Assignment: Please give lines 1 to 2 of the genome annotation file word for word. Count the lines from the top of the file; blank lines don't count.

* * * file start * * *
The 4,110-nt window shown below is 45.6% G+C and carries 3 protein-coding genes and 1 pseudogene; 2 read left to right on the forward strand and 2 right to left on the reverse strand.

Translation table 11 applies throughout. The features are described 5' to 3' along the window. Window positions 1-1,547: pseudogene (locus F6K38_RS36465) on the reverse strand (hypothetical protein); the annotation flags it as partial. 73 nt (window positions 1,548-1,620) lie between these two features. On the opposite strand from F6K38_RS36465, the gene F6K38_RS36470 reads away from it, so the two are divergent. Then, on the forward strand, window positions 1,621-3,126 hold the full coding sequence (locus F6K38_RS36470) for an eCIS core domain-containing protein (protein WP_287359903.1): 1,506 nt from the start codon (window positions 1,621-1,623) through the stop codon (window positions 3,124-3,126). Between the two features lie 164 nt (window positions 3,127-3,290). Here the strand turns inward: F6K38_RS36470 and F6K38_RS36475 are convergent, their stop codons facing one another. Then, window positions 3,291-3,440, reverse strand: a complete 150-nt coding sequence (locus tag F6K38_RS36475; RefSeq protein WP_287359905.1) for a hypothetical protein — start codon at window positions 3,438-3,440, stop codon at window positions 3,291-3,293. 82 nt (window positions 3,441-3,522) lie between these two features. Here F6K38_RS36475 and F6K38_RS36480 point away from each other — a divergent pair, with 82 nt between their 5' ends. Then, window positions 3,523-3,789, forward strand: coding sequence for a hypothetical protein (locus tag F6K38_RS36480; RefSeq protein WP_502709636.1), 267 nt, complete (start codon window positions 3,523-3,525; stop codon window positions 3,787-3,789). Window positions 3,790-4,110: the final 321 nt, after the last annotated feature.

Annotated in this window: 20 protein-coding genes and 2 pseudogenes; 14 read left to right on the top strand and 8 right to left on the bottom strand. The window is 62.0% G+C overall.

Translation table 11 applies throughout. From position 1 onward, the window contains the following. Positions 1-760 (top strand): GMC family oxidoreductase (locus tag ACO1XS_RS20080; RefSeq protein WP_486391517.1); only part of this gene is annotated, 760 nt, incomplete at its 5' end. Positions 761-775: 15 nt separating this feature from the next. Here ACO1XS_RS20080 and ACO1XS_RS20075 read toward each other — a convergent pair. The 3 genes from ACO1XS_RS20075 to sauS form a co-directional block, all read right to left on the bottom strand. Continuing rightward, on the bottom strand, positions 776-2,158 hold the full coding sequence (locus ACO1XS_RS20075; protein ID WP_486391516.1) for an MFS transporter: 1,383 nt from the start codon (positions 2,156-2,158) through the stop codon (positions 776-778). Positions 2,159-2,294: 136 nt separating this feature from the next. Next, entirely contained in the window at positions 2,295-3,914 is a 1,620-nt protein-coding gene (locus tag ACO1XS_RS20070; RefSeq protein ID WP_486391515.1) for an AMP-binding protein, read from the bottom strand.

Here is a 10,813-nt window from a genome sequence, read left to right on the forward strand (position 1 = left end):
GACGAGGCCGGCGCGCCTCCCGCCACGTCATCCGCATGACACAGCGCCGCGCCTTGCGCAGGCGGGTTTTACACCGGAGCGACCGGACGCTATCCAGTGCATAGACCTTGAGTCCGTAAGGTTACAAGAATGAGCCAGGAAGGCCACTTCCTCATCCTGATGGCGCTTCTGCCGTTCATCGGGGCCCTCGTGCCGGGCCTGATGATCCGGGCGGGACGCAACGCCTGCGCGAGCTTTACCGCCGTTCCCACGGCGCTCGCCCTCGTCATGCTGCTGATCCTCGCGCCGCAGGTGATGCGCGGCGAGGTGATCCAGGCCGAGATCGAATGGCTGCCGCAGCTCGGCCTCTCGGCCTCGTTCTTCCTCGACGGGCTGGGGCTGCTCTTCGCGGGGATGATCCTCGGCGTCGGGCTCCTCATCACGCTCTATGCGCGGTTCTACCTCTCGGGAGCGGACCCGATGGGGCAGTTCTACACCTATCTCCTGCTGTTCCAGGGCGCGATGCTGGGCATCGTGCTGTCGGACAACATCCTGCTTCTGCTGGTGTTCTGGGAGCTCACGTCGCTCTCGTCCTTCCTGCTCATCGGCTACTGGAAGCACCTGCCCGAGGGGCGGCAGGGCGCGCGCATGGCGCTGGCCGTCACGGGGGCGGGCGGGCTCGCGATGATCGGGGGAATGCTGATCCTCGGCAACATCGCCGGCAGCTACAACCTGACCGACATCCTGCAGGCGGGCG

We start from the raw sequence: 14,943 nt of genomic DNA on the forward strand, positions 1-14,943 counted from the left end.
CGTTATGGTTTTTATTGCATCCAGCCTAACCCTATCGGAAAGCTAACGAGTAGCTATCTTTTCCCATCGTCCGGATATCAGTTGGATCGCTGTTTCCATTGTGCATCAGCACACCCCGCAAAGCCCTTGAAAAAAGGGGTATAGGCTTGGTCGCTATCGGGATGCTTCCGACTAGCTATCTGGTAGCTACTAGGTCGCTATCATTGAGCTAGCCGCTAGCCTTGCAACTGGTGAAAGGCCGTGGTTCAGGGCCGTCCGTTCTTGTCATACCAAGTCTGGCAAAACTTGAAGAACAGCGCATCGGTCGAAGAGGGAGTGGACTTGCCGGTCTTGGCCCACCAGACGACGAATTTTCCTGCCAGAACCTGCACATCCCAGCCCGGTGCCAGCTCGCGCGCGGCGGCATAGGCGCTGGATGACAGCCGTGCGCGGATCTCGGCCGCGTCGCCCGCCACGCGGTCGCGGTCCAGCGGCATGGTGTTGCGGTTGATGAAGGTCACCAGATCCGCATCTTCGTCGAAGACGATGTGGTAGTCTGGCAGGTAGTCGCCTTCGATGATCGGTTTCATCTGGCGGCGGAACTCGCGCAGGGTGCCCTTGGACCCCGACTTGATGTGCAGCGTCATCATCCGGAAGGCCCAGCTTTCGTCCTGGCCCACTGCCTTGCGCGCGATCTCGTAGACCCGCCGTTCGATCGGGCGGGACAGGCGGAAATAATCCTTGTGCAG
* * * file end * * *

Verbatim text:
The 4,110-nt window shown below is 45.6% G+C and carries 3 protein-coding genes and 1 pseudogene; 2 read left to right on the forward strand and 2 right to left on the reverse strand.

Translation table 11 applies throughout. The features are described 5' to 3' along the window. Window positions 1-1,547: pseudogene (locus F6K38_RS36465) on the reverse strand (hypothetical protein); the annotation flags it as partial. 73 nt (window positions 1,548-1,620) lie between these two features. On the opposite strand from F6K38_RS36465, the gene F6K38_RS36470 reads away from it, so the two are divergent. Then, on the forward strand, window positions 1,621-3,126 hold the full coding sequence (locus F6K38_RS36470) for an eCIS core domain-containing protein (protein WP_287359903.1): 1,506 nt from the start codon (window positions 1,621-1,623) through the stop codon (window positions 3,124-3,126). Between the two features lie 164 nt (window positions 3,127-3,290). Here the strand turns inward: F6K38_RS36470 and F6K38_RS36475 are convergent, their stop codons facing one another. Then, window positions 3,291-3,440, reverse strand: a complete 150-nt coding sequence (locus tag F6K38_RS36475; RefSeq protein WP_287359905.1) for a hypothetical protein — start codon at window positions 3,438-3,440, stop codon at window positions 3,291-3,293. 82 nt (window positions 3,441-3,522) lie between these two features. Here F6K38_RS36475 and F6K38_RS36480 point away from each other — a divergent pair, with 82 nt between their 5' ends. Then, window positions 3,523-3,789, forward strand: coding sequence for a hypothetical protein (locus tag F6K38_RS36480; RefSeq protein WP_502709636.1), 267 nt, complete (start codon window positions 3,523-3,525; stop codon window positions 3,787-3,789). Window positions 3,790-4,110: the final 321 nt, after the last annotated feature.